Hotelling's T-squared distribution

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In statistics Hotelling's T-squared distribution is a univariate distribution proportional to the F-distribution and arises importantly as the distribution of a set of statistics which are natural generalizations of the statistics underlying Student's t-distribution. In particular, the distribution arises in multivariate statistics in undertaking tests of the differences between the (multivariate) means of different populations, where tests for univariate problems would make use of a t-test. The distribution is named for Harold Hotelling, who developed it[1] as a generalization of Student's t-distribution.


If the vector pd1 is Gaussian multivariate-distributed with zero mean and unit covariance matrix N(p01,pIp) and pMp is a p x p matrix with unit scale matrix and m degrees of freedom with a Wishart distribution W(pIp,m), then the Quadratic form m(1dT p M−1pd1) has a Hotelling T2(p,m) distribution with dimensionality parameter p and m degrees of freedom.[2]

If a random variable X has Hotelling's T-squared distribution, , then:[1]

where is the F-distribution with parameters p and m−p+1.


Hotelling's t-squared statistic is a generalization of Student's t statistic that is used in multivariate hypothesis testing.[1] The definition follows after it is motivated using a simpler problem.


Let denote a p-variate normal distribution with location and known covariance . Let

be n independent random variables, which may be represented as column vectors of real numbers. Define

to be the sample mean with covariance . It can be shown that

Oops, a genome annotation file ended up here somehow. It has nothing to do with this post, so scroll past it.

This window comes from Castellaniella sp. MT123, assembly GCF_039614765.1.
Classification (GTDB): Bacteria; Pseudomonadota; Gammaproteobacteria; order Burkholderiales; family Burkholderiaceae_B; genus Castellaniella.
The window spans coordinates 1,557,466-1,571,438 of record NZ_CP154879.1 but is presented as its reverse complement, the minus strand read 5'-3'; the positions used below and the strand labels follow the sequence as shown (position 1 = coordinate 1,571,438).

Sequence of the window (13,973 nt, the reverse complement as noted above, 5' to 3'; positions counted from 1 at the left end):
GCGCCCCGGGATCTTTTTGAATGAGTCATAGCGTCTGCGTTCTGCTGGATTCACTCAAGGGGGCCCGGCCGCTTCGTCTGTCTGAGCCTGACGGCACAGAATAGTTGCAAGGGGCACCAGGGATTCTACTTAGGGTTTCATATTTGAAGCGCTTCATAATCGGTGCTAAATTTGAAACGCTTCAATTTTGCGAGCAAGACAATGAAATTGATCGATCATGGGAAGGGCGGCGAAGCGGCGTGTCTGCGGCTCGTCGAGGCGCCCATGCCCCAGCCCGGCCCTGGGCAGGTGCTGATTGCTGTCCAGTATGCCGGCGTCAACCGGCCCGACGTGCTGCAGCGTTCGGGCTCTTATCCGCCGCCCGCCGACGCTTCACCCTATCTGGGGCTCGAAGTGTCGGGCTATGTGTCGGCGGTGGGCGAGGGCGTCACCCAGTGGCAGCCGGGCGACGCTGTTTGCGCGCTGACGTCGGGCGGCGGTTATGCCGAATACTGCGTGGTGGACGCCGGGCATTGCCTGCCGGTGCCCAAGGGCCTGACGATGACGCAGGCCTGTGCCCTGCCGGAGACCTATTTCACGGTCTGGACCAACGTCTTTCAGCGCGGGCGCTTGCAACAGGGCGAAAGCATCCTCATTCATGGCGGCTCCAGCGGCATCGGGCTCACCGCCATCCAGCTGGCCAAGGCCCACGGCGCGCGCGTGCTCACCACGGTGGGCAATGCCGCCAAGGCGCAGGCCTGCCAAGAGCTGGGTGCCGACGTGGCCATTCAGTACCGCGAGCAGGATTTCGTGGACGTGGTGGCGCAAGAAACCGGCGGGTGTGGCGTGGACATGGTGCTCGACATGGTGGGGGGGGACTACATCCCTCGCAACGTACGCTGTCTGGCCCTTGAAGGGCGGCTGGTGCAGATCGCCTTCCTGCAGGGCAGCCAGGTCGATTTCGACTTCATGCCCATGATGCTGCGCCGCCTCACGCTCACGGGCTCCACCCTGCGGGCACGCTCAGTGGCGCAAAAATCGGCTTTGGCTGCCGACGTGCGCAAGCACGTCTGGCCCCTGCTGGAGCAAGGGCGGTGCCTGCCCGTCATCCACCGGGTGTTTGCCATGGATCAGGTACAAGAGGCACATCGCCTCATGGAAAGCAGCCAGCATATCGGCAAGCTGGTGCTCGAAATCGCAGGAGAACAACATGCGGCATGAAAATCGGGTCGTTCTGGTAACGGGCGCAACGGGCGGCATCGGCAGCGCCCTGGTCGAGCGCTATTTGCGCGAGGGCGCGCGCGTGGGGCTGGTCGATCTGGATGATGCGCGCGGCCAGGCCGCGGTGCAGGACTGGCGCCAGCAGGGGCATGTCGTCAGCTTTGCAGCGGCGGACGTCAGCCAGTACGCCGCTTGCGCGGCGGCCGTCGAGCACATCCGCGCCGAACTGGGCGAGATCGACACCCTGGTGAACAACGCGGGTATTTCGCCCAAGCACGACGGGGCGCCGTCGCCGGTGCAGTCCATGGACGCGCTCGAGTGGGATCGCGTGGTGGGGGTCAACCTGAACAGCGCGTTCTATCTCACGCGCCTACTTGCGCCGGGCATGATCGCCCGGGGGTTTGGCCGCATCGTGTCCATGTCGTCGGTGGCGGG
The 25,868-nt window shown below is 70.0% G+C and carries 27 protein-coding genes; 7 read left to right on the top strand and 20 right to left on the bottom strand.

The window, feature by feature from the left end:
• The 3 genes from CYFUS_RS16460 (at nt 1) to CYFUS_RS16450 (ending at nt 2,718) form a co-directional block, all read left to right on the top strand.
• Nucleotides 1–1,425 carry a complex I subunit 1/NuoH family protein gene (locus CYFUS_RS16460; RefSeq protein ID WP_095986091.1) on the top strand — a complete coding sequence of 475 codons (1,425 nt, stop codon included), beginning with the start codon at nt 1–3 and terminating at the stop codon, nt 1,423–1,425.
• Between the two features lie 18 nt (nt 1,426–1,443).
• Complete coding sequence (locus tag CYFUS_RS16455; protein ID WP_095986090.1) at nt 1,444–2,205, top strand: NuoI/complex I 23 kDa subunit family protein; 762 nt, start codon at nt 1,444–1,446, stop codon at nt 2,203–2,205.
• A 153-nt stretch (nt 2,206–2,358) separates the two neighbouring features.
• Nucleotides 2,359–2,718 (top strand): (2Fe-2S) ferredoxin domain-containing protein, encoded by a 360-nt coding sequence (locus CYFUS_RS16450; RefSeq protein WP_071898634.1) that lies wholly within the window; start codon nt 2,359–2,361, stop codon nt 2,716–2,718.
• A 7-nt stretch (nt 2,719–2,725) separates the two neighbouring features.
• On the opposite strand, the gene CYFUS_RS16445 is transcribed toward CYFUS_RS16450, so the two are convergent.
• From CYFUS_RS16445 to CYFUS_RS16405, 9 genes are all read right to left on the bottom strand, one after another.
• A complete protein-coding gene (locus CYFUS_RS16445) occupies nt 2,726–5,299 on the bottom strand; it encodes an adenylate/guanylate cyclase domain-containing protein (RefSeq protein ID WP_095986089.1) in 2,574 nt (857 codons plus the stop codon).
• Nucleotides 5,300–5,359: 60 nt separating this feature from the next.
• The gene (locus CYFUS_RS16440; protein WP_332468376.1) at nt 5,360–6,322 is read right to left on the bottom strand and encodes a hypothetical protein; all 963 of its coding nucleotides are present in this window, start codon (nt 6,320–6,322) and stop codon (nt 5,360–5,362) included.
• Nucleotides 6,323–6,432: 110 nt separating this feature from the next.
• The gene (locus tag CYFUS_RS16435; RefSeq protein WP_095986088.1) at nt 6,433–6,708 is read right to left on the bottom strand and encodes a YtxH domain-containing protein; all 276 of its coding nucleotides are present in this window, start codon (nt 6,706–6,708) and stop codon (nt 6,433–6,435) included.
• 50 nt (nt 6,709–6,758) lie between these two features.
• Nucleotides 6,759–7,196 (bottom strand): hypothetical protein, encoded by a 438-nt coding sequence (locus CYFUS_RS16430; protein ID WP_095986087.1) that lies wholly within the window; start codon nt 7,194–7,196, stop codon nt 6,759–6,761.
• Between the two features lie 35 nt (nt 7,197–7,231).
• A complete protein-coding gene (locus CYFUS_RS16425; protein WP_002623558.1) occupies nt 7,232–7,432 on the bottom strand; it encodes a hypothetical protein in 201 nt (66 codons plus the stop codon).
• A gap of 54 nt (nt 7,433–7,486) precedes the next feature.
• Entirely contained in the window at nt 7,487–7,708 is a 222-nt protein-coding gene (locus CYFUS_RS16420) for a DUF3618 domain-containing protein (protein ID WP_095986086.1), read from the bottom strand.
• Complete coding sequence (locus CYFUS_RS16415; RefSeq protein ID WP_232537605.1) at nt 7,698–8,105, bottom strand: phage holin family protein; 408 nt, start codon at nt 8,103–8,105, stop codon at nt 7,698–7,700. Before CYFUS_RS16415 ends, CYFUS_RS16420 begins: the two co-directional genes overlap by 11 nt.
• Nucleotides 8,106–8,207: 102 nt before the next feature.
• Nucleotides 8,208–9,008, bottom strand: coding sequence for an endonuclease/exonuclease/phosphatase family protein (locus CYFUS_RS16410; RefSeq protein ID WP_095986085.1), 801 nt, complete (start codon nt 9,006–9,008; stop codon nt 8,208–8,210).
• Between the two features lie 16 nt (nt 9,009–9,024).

where is the chi-squared distribution with p degrees of freedom.


The covariance matrix used above is often unknown. Here we use instead the sample covariance:

where we denote transpose by an apostrophe. It can be shown that is a positive (semi) definite matrix and follows a p-variate Wishart distribution with n−1 degrees of freedom.[3] The sample covariance matrix of the mean reads .

Hotelling's t-squared statistic is then defined as:[4]

Also, from the #Distribution,

where is the F-distribution with parameters p and n − p. In order to calculate a p-value (unrelated to the p variable here), divide the t2 statistic by the above fraction and use the F-distribution.

Two-sample statistic[edit]

If and , with the samples independently drawn from two independent multivariate normal distributions with the same mean and covariance, and we define

as the sample means, and

as the respective sample covariance matrices. Then

is the unbiased pooled covariance matrix estimate (an extension of pooled variance).

Finally, the Hotelling's two-sample t-squared statistic is

Related concepts[edit]

It can be related to the F-distribution by[3]

The non-null distribution of this statistic is the noncentral F-distribution (the ratio of a non-central Chi-squared random variable and an independent central Chi-squared random variable)


where is the difference vector between the population means.

In the two-variable case, the formula simplifies nicely allowing appreciation of how the correlation, , between the variables affects . If we define



Thus, if the differences in the two rows of the vector are of the same sign, in general, becomes smaller as becomes more positive. If the differences are of opposite sign becomes larger as becomes more positive.

A univariate special case can be found in Welch's t-test.

More robust and powerful tests than Hotelling's two-sample test have been proposed in the literature, see for example the interpoint distance based tests which can be applied also when the number of variables is comparable with, or even larger than, the number of subjects.[5][6]

See also[edit]


  1. ^ a b c Hotelling, H. (1931). "The generalization of Student's ratio". Annals of Mathematical Statistics. 2 (3): 360–378. doi:10.1214/aoms/1177732979. 
  2. ^ Eric W. Weisstein, MathWorld
  3. ^ a b Mardia, K. V.; Kent, J. T.; Bibby, J. M. (1979). Multivariate Analysis. Academic Press. ISBN 0-12-471250-9. 
  4. ^ [1]
  5. ^ Marozzi, M. (2014). "Multivariate tests based on interpoint distances with application to magnetic resonance imaging". Statistical Methods in Medical Research. doi:10.1177/0962280214529104. 
  6. ^ Marozzi, M. (2015). "Multivariate multidistance tests for high-dimensional low sample size case-control studies". Statistics in Medicine. 34. doi:10.1002/sim.6418. 

External links[edit]